Paul Williams Still Alive: Documentary Review
A Multitalented Man
Great Film In Spite of Its Director
Paul Williams Still Alive is very nearly a wonderful documentary that comes close to being undone by its director, Stephen Kessler.
Mr. Kessler’s resume includes directing, producing, and writing credits of TV commercials as well as a couple of feature length movies that, if I told you the titles of, you’d think I was condescending. They were that bad.
Anyhow, Paul Williams Still Alive is Kessler’s tale of his trying to find out what became of his boyhood hero, Williams. Kessler narrates, at times rambling incessantly, and interjects himself on camera so as to become a co-star. What he winds up becoming is a nuisance and a distraction, incessantly whining about various goings on in Williams’ life, trying to create conflict that just wasn’t that big a deal.
The sad thing about Kessler’s buffoonery is that Paul Williams has a magnificent story to tell and the documentary is still very good, despite the distractions.
For the unfamiliar, Williams is a charming, diminutive singer, songwriter and actor whose rose to considerable fame and acclaim in the 1970s and early 1980s.
His songwriting earned him Golden Globe, Grammy and Oscar awards. You may have heard of some of the hundreds of songs and soundtracks from him include: Just an Old Fashioned Love Song, Evergreen, I Won’t Last a Day Without You, Rainy Days and Mondays, and Waking Up Alone.
He also developed quite an acting resume, appearing in many TV shows and movies during his time in the spotlight though, to be fair, his acting performances never garnered anywhere near the critical acclaim of his music career.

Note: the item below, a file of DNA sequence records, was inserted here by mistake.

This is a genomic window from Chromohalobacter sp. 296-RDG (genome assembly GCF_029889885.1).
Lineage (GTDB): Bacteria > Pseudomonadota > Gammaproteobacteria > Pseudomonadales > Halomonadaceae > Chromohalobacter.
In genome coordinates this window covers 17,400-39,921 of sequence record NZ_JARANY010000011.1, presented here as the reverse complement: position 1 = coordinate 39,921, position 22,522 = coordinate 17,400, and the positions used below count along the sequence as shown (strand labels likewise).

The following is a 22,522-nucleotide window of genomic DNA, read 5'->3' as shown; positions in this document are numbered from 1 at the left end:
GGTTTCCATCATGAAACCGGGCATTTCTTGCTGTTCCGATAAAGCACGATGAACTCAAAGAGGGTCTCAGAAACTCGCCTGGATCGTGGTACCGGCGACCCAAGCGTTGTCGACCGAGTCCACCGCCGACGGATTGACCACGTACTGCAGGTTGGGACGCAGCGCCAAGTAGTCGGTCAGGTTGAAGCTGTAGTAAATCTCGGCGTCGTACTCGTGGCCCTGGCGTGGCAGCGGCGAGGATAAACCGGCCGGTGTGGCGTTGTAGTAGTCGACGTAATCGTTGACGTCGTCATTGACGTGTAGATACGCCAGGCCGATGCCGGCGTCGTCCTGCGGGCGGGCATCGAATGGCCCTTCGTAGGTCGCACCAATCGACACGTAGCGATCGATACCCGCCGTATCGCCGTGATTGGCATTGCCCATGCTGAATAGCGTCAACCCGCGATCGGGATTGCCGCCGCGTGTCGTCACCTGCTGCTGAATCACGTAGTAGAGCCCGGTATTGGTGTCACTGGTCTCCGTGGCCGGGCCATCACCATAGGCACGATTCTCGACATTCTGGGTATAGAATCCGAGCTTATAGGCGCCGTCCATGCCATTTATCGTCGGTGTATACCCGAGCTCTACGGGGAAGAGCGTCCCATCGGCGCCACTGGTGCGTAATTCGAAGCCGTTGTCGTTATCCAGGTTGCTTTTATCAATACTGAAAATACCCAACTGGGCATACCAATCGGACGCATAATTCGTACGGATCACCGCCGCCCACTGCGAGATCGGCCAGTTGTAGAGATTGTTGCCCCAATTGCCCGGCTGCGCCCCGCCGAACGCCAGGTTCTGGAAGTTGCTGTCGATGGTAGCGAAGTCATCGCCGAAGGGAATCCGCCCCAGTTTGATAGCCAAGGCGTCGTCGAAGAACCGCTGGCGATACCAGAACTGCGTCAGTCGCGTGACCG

As if music and acting weren’t enough, Paul Williams was a popular fixture on TV game and talk shows, most notably, he appeared on The Tonight Show a record fifty times.
Standing five foot two inches tall, with shoulder length blonde hair and large glasses, Williams had a unique look as well as a personality that seemingly lent itself well to being in the spotlight, yet faded from the spotlight in the eighties.
Where he went and what he did was the subject of considerable speculation.
What really happened was that he decided to get his substance abuse problems under control. He got and stayed sober and started another career by becoming a certified addiction counselor, helping others with their addiction problems.
While many see this sort of path as noble and wise, some seem to think that his disappearance from the proverbial spotlight was a kind of fall from grace, and by some, I mean Stephen Kessler.
His career as a director included him directing commercials then moving to feature films then going back to commercials. Somehow, he mentioned the trajectory in the documentary as though it were a fall from grace instead of being grateful for the opportunity to work.
Kessler seemingly transferred this mindset into his opinion of Williams, which nearly undoes the entire documentary until Williams articulates the save (that’s all I’ll mention because we’re approaching spoiler alert territory here).
My misgiving about Kessler aside, Paul Williams Still Alive is a wonderful story about a wonderful man and I highly recommend it.
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